Templating engines

All the template formats supported by Sinatra are supported by Nesta, including Haml, Erb, Erubis, Liquid, Sass, Scss and Less. You can even write your JavaScript in CoffeeScript if you like, and Nesta will render it for you. See Sinatra’s template docs for the full list.

To use a different template engine you’ll need to modify the routes, updating them so that they call the relevant Sinatra method to render the output.

Copy the default routes out of the gem’s lib/nesta/app.rb file and paste them into an app.rb file in your project’s folder. You can find the path to the gem’s files with this command:

$ bundle show nesta

When you paste the routes into your app.rb file you need to make sure that you’re adding them to the Nesta::App class. Something like this will do the job:

$ cd mysite.com
$ cat app.rb
module Nesta
  class App
    get '/css/:sheet.css' do
      content_type 'text/css', :charset => 'utf-8'
      cache sass(params[:sheet].to_sym)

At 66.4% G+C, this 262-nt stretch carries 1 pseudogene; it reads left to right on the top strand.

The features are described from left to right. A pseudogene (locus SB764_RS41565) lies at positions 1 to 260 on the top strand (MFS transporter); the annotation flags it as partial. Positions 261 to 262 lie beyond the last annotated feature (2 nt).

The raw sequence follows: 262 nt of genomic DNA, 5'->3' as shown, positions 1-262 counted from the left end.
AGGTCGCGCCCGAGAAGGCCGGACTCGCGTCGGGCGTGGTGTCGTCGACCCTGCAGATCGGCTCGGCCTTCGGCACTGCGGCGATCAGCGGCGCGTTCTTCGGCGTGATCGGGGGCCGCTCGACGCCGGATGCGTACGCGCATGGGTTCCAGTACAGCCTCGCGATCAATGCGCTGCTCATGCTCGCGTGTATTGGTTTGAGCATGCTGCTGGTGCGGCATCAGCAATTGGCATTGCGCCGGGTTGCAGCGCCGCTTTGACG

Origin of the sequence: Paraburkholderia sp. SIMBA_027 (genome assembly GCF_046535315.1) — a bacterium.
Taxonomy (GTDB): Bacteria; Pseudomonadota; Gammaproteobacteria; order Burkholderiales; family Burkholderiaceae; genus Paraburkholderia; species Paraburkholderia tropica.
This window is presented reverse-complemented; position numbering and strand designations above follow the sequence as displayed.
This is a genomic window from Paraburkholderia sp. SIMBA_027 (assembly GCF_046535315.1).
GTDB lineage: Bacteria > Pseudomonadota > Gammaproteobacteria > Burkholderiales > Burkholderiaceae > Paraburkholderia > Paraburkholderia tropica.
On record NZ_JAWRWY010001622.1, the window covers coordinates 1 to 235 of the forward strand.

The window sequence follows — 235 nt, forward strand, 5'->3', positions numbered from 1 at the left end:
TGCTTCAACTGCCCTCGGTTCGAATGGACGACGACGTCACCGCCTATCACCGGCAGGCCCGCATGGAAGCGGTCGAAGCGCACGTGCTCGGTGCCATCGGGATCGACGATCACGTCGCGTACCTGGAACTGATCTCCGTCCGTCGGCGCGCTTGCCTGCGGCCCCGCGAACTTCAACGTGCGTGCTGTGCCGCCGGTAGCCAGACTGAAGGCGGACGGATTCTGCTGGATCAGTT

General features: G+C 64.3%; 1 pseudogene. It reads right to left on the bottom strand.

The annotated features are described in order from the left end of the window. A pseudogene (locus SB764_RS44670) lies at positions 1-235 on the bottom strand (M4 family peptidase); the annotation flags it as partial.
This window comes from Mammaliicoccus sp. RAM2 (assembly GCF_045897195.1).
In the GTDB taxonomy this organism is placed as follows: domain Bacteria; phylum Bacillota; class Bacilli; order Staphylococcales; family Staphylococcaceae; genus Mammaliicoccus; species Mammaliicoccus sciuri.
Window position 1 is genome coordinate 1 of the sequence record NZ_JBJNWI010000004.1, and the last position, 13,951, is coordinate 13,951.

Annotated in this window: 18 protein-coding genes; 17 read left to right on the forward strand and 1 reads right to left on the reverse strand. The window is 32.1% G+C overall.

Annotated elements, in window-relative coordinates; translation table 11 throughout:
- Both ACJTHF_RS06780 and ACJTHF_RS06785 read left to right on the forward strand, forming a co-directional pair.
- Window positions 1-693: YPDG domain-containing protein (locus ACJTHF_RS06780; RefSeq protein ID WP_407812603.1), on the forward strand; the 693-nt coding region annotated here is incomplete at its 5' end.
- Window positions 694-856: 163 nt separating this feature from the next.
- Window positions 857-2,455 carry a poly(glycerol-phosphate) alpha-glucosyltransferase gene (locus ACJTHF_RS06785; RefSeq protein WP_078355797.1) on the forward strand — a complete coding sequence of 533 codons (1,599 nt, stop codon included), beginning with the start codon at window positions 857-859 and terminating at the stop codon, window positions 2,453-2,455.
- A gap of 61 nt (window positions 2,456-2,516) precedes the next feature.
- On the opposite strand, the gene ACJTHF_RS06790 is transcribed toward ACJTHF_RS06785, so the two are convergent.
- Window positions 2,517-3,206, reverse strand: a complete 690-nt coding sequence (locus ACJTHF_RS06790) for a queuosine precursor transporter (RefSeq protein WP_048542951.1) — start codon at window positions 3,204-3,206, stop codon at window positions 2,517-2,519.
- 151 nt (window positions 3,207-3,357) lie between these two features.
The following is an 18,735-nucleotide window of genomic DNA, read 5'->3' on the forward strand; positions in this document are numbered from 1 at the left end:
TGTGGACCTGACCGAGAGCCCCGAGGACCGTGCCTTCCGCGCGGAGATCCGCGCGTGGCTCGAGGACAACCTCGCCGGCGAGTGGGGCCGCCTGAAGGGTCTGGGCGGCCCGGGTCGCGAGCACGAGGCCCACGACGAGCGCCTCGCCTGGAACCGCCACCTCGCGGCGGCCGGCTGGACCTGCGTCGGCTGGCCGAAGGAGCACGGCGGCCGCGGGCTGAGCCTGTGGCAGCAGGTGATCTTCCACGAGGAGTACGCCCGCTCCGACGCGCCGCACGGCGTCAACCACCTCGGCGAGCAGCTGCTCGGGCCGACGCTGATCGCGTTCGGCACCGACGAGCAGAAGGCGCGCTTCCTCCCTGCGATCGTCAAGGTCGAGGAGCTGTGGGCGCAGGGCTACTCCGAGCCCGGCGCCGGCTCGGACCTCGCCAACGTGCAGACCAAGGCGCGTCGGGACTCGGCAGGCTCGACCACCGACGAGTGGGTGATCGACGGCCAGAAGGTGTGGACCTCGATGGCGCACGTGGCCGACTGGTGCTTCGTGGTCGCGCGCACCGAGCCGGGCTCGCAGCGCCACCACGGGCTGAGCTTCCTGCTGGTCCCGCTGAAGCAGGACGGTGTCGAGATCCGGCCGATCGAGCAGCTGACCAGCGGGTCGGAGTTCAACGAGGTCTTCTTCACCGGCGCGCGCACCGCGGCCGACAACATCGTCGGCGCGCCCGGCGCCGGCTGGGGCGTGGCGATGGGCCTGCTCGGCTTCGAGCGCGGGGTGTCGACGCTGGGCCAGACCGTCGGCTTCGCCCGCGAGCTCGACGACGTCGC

end

    # There are more routes than this,
    # but you get the idea...
    get '*' do
      # stuff
      cache haml(@page.template, :layout => @page.layout)
    end
  end
end

 An example: Using Erb

To use Erb instead of Haml you would then change the call to the haml method on the last line of the '*' route and change it so that it said:

cache erb(@page.template, :layout => @page.layout)

To find out which methods to call for your preferred template engine, see the Sinatra template docs.

Using the SCSS format for Sass files

Nesta’s default template uses the original Sass syntax, which uses indentation rather than CSS’s curly braces. Here’s an example:

body
  width: 92%
  margin: 0 auto

If you’d rather write plain CSS (but still benefit from the power of Sass’s variables, mixins and functions) you can use the SCSS format which is a superset of CSS (in other words, it looks identical but adds lots of juicy features if you’d like to use it). Just create a .scss file and get going.

If you’d like to base your design on the built in template (or a theme) that uses the .sass format you can convert it with the sass-convert script (which comes with Sass):

$ sass-convert path/to/mystyles.sass path/to/mystyles.scss

Don’t forget to move the .sass file out of the way so that Nesta doesn’t find it and use it in preference to your new .scss file.